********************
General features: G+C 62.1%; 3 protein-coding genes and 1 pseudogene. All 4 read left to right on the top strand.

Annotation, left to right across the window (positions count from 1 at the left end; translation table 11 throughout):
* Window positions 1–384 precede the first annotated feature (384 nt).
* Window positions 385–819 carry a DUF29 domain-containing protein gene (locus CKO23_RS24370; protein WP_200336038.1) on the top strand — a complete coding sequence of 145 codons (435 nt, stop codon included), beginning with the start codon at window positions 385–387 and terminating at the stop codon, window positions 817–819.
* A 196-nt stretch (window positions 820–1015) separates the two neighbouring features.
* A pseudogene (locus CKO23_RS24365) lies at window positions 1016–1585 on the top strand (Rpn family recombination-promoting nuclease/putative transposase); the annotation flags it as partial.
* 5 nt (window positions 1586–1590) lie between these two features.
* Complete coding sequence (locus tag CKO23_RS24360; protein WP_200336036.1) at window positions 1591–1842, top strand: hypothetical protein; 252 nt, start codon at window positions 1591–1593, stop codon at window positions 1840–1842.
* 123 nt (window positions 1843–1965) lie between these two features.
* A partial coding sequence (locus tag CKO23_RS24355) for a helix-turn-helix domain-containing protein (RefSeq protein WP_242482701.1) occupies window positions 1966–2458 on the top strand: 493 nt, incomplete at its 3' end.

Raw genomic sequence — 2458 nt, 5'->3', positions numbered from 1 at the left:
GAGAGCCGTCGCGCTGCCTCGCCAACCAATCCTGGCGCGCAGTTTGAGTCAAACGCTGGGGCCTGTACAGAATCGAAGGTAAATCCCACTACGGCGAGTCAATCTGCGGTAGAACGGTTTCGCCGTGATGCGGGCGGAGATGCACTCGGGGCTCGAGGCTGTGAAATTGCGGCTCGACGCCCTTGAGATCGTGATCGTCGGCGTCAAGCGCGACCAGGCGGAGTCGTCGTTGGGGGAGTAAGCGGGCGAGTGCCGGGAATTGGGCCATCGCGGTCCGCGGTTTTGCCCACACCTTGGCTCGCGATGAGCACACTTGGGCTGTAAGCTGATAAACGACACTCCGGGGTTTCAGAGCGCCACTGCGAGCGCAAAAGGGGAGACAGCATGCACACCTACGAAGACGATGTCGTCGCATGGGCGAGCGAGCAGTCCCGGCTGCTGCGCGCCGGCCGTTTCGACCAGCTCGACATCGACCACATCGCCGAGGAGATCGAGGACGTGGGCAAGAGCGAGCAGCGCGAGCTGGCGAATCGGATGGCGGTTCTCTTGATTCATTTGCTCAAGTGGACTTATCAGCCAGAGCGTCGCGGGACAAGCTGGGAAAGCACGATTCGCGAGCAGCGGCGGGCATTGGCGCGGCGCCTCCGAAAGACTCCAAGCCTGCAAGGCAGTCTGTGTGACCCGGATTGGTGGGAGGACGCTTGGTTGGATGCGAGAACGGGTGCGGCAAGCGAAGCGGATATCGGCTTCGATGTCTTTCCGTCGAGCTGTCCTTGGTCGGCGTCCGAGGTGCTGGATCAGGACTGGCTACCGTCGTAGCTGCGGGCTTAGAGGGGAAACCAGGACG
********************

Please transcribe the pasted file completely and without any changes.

General features: G+C 62.1%; 3 protein-coding genes and 1 pseudogene. All 4 read left to right on the top strand.

Annotation, left to right across the window (positions count from 1 at the left end; translation table 11 throughout):
* Window positions 1–384 precede the first annotated feature (384 nt).
* Window positions 385–819 carry a DUF29 domain-containing protein gene (locus CKO23_RS24370; protein WP_200336038.1) on the top strand — a complete coding sequence of 145 codons (435 nt, stop codon included), beginning with the start codon at window positions 385–387 and terminating at the stop codon, window positions 817–819.
* A 196-nt stretch (window positions 820–1015) separates the two neighbouring features.
* A pseudogene (locus CKO23_RS24365) lies at window positions 1016–1585 on the top strand (Rpn family recombination-promoting nuclease/putative transposase); the annotation flags it as partial.
* 5 nt (window positions 1586–1590) lie between these two features.
* Complete coding sequence (locus tag CKO23_RS24360; protein WP_200336036.1) at window positions 1591–1842, top strand: hypothetical protein; 252 nt, start codon at window positions 1591–1593, stop codon at window positions 1840–1842.
* 123 nt (window positions 1843–1965) lie between these two features.
* A partial coding sequence (locus tag CKO23_RS24355) for a helix-turn-helix domain-containing protein (RefSeq protein WP_242482701.1) occupies window positions 1966–2458 on the top strand: 493 nt, incomplete at its 3' end.

Raw genomic sequence — 2458 nt, 5'->3', positions numbered from 1 at the left:
GAGAGCCGTCGCGCTGCCTCGCCAACCAATCCTGGCGCGCAGTTTGAGTCAAACGCTGGGGCCTGTACAGAATCGAAGGTAAATCCCACTACGGCGAGTCAATCTGCGGTAGAACGGTTTCGCCGTGATGCGGGCGGAGATGCACTCGGGGCTCGAGGCTGTGAAATTGCGGCTCGACGCCCTTGAGATCGTGATCGTCGGCGTCAAGCGCGACCAGGCGGAGTCGTCGTTGGGGGAGTAAGCGGGCGAGTGCCGGGAATTGGGCCATCGCGGTCCGCGGTTTTGCCCACACCTTGGCTCGCGATGAGCACACTTGGGCTGTAAGCTGATAAACGACACTCCGGGGTTTCAGAGCGCCACTGCGAGCGCAAAAGGGGAGACAGCATGCACACCTACGAAGACGATGTCGTCGCATGGGCGAGCGAGCAGTCCCGGCTGCTGCGCGCCGGCCGTTTCGACCAGCTCGACATCGACCACATCGCCGAGGAGATCGAGGACGTGGGCAAGAGCGAGCAGCGCGAGCTGGCGAATCGGATGGCGGTTCTCTTGATTCATTTGCTCAAGTGGACTTATCAGCCAGAGCGTCGCGGGACAAGCTGGGAAAGCACGATTCGCGAGCAGCGGCGGGCATTGGCGCGGCGCCTCCGAAAGACTCCAAGCCTGCAAGGCAGTCTGTGTGACCCGGATTGGTGGGAGGACGCTTGGTTGGATGCGAGAACGGGTGCGGCAAGCGAAGCGGATATCGGCTTCGATGTCTTTCCGTCGAGCTGTCCTTGGTCGGCGTCCGAGGTGCTGGATCAGGACTGGCTACCGTCGTAGCTGCGGGCTTAGAGGGGAAACCAGGACG